Jun 08, 2016 04:37PM ● Published by Dia
Scorching heat and water restrictions: Two things that stand in the way of a phenomenal lawn and garden this summer. Or do they? Ian MacLean is president of Highland Landscaping, the company behind some of Southlake’s most stunning displays of landscaping. He has good news for anyone wishing for a lush, green lawn: It’s absolutely a possibility.
Q: Summer is in full swing. What should homeowners know about watering?
A: It needs to be done less frequently with a focus on deeper waterings. Turn on each zone of your sprinkler system and watch as it waters the lawn. When you see water start to pool off, take note of the time—say seven or 10 minutes. This tells you when the soil in that area has become saturated at the surface. You can then program your sprinkler system to run according to that time and run it for several cycles within your watering day. This simulates a slow, soaking rain, and it will bring the most benefit to your lawn or landscape. It also encourages your lawn, shrubs and perennials to grow deeper roots.
Q: What’s your advice on the timing of watering?
A: Observe your plants after you have a watering day. When you see the first signs of wilting, you know how long your lawn and landscape can go between waterings. You want to continue to stretch this time period. With some gradual finessing, you can encourage the plants to grow even deeper roots. When you have trained your landscape to grow deep roots, it will soak up all the water that is getting into the soil.
Q: Is there anything most homeowners aren’t doing that they should be doing?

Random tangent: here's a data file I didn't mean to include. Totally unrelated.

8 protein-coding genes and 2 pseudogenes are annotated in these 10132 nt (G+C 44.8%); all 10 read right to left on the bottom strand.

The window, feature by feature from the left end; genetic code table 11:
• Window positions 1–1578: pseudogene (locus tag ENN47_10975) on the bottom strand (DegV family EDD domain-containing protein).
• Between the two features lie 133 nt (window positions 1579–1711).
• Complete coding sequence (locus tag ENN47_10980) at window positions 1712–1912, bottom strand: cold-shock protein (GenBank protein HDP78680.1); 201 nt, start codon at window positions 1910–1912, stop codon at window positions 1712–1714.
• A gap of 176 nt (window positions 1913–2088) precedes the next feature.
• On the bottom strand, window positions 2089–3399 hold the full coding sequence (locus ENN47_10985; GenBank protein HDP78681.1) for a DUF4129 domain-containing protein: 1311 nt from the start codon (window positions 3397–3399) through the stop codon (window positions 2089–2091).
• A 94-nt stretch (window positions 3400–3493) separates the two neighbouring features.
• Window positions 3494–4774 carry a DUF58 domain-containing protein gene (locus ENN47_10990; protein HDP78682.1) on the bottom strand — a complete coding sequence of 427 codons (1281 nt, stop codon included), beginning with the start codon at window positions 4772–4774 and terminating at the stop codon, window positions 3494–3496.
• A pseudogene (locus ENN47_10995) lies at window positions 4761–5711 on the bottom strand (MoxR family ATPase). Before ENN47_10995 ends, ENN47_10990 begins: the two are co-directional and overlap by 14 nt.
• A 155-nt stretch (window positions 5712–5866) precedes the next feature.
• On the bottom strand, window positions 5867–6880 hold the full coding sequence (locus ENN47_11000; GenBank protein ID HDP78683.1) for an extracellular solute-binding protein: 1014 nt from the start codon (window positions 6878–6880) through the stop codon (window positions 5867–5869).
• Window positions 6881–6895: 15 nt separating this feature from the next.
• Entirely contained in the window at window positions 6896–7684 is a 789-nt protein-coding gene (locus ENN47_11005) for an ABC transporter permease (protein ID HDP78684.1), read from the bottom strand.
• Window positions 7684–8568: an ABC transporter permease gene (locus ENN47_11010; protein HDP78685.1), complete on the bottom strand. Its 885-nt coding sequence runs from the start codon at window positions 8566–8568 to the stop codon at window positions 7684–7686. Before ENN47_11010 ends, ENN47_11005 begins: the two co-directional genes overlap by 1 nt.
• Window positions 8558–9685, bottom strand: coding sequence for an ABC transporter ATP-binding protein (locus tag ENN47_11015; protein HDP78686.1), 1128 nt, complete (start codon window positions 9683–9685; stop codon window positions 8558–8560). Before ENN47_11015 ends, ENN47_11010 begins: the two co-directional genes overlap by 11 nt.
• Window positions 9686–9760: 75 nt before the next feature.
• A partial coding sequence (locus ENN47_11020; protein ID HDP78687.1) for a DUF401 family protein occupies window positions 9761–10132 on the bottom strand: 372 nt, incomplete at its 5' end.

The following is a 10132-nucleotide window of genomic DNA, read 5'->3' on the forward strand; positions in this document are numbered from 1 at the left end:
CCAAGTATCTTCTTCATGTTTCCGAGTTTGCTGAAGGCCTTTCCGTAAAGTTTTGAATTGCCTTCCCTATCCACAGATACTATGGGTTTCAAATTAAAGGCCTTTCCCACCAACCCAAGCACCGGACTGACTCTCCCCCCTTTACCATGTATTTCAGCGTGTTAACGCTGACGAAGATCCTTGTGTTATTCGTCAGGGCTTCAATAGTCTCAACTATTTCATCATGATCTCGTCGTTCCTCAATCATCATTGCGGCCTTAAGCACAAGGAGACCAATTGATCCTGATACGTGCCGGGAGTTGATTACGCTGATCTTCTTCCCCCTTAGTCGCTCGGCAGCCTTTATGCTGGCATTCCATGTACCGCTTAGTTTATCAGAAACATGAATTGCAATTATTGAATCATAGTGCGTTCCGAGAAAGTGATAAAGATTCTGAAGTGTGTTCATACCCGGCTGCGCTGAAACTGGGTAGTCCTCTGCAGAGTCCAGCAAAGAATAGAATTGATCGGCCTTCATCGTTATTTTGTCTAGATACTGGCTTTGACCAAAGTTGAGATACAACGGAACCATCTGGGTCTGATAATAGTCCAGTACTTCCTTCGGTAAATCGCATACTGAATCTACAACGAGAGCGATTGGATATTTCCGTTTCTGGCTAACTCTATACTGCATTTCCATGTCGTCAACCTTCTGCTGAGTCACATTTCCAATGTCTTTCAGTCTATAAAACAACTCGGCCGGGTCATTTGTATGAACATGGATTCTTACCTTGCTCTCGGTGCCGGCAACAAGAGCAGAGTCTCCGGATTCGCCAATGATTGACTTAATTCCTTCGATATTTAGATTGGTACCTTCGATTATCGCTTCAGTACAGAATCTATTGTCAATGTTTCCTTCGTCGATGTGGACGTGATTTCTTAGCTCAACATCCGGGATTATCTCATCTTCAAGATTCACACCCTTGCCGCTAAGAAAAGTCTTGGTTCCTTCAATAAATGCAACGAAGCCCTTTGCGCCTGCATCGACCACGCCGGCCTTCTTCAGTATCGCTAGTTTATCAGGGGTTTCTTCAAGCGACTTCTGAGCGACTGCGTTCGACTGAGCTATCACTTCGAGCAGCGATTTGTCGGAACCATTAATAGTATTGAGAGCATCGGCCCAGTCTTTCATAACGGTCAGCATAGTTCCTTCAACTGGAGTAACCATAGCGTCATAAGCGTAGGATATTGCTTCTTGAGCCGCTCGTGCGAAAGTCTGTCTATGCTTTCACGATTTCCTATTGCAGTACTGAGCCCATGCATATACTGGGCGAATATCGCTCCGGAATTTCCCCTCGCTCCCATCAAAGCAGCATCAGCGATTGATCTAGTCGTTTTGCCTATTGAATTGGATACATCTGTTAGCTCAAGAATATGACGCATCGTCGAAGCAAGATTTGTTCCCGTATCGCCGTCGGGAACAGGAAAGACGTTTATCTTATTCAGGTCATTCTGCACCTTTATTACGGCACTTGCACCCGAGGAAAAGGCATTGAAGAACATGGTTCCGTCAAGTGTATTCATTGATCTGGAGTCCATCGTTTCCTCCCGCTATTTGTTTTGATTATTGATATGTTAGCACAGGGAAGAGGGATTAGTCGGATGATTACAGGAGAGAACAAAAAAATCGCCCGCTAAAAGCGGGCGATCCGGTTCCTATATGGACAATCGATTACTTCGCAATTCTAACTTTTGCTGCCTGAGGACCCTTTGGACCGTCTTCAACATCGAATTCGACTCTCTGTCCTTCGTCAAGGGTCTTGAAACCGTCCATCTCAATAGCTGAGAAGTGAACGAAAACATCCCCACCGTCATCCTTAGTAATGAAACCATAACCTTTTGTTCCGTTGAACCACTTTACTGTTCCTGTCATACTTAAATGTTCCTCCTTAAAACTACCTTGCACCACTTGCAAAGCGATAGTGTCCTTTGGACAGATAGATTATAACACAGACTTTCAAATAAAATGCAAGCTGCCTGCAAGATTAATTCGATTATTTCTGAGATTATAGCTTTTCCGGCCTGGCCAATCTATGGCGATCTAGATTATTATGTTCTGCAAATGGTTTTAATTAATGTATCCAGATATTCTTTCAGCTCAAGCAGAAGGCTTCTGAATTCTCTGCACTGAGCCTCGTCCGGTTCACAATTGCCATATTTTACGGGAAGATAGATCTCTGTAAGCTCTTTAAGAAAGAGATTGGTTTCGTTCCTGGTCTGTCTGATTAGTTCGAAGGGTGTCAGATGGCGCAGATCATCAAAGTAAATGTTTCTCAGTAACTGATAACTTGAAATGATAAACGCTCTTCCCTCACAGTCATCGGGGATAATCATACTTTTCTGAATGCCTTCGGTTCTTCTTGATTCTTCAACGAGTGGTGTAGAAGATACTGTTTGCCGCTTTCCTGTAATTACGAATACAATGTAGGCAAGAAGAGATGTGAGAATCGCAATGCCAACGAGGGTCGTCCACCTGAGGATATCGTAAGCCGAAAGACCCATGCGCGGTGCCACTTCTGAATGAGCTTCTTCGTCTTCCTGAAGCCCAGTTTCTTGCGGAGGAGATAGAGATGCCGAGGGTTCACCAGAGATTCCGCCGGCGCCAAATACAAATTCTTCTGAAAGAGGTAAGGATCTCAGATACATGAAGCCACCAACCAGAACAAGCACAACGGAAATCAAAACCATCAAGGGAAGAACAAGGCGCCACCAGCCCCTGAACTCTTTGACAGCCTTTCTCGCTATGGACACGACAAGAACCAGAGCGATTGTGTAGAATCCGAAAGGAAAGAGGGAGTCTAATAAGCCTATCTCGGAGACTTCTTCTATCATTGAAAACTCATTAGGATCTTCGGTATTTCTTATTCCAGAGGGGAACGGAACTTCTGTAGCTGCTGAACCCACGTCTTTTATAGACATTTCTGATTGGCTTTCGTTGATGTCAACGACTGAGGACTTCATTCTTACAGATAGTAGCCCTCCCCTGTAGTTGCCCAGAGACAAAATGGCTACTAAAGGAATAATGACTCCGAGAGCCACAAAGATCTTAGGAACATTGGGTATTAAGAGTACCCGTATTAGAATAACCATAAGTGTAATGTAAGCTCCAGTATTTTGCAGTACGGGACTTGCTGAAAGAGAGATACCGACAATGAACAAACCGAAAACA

A: Homeowners should check and program their sprinkler system four times a year. At the beginning of each season, run through your sprinkler system and check each zone. Almost all homeowners are surprised at the number of malfunctions they find. Also, many homeowners leave the same program on their sprinkler system all year long. You shouldn’t use the same program in March that you’d use in July. And last, homeowners should upgrade their irrigation technology. Many people still have their 1995 sprinkler controller on the wall. The technology has evolved drastically.
Q: How can homeowners keep lawns green despite water restrictions?
A: By putting water restrictions in place, it forces property owners to utilize their watering day to do long cycles or multiple cycles, and then wait a few days before they do it again. There’s a lot of great information on the Save Southlake Water blog at CityofSouthlake.com.
Q: Any smart tips for keeping water bills down this summer?
A: Get a rain-free sensor and smart controller. The sensor has a rain gauge built into it. If there’s a light rain, it’ll keep the system from running that day. If there’s a lot of rain, the sensor will hold the rain and won’t let the sprinkler run until it evaporates.
Q: You’ve worked on residential and commercial projects for 14 years. What do you enjoy most about making the city picturesque?
A: We’re working on awakening the region to the use of native and adaptive plant species. Because this area is made up of many people who are transplants from other parts of the country, they naturally migrate to plants they’re familiar with. In our hot Texas climate, these plants require more water and maintenance. Native and adapted plant species require less maintenance and less water. They can pretty much survive with what they get naturally, and with just a little supplemental irrigation, they can thrive. For a long time, native plant species were viewed as unruly and wild, and we’re trying to change people’s thinking in light of the fact that everybody is looking for lower maintenance costs.
Q: You were involved in the development of Brian R. Stebbins Memorial Park. Where did you draw inspiration and how does it feel to see the park complete?
A: Highland Landscaping, Cooper and Stebbins and TBG Partners conceived the idea for the park. I personally made trips to five different regions of Texas to study native plants in their indigenous environments. It’s tremendously exciting. This park was undoubtedly the most prominent project we’ve done as a company in our 14-year history. It’s truly an opportunity to be at the leading edge of our industry. My brother and business partner, Jason MacLean, and I are excited to be part of something that’s a fixture in the community.